Oaktree founder warns private equity standards slipping

Private equity groups being pushed into accepting poor terms on deals – Howard Marks

Oaktree founder and billionaire  investor Howard Marks: “When there’s too much money around, it creates really bad things.” Photograph:   Christopher Goodney/Bloomberg

Oaktree founder and billionaire investor Howard Marks: “When there’s too much money around, it creates really bad things.” Photograph: Christopher Goodney/Bloomberg

 

Private equity groups are lowering their standards over investment choices, raising money too easily and paying record prices in a shift that will lead to lower returns than the historical average for investors, according to Howard Marks, founder of Oaktree.

Mr Marks, a billionaire investor, said private equity groups were being pushed into accepting poor terms on deals. He said money managers have a “big impetus to get invested” even if it means backing bad ideas.

“When there’s too much money around, it creates really bad things,” he said. “You’ve got to think of the markets like an auction. There is an opportunity to lend money. Who gets to make the loan? The person who will accept the least.”

As of May 25th, there was $1.08 trillion of raised capital yet to be deployed, according to Preqin, the data provider.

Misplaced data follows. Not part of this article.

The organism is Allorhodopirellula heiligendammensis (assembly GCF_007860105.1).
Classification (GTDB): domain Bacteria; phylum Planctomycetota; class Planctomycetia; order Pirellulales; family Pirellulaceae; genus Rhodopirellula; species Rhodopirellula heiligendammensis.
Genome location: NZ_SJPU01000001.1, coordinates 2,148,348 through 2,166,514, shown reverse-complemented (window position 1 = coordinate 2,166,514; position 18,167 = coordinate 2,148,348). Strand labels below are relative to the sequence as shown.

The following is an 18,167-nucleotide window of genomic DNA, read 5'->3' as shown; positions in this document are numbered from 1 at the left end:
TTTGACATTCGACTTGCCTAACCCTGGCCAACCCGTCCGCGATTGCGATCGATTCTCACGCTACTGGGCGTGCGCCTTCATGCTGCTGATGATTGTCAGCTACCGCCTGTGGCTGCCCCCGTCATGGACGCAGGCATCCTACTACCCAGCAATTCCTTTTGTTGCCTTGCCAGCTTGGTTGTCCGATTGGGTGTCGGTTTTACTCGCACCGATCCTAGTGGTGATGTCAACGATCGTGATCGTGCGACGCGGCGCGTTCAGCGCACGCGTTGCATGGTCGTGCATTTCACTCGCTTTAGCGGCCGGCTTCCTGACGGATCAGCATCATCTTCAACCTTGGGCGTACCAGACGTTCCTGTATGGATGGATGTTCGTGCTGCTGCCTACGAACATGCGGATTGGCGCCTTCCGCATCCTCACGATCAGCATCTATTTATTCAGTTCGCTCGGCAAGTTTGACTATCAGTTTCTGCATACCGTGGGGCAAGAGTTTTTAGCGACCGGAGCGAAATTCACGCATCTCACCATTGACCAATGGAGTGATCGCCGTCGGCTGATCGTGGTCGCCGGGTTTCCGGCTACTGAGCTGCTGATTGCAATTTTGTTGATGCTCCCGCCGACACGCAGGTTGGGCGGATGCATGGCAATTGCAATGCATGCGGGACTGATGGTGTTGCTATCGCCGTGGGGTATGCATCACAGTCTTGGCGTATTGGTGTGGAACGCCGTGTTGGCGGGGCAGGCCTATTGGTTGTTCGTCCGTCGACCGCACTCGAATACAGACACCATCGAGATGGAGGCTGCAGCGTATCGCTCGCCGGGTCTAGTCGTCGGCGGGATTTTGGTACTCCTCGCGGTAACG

“The person who pays the most can also be described as the person who will accept the least for his money.”

Bubble

He said the capital markets showed features similar to those in 2005 and 2006. “There is more money than there are good ideas. There’s very strong interest in getting ideas invested.”

He added that, with so much money available to them, buyout funds had “FOMO [fear of missing out] and people are abandoning the standards of the past”.

Asked if private equity was in a bubble, he said: “There is every chance that it is”, adding that “bubble is such a coloured word. I think we are in a highly elevated phase of the market”.

“It’s too easy for them to raise money. If they can place the money they have, they can raise more money and get more fees,” he said. “They are paying record-breaking multiples. You’ve got to worry when we are in the 10th year of an economic recovery.”

His remarks emerged at a time when buyout funds are not only raising record amounts of cash but are turning away billions of dollars as they struggle to cope with demand.

This is not the first time Mr Marks has warned about risk in private equity. He said last year that the wall of money being raised would lead to industry players trying to be more aggressive in order to hit their returns.

– Copyright The Financial Times Limited 2018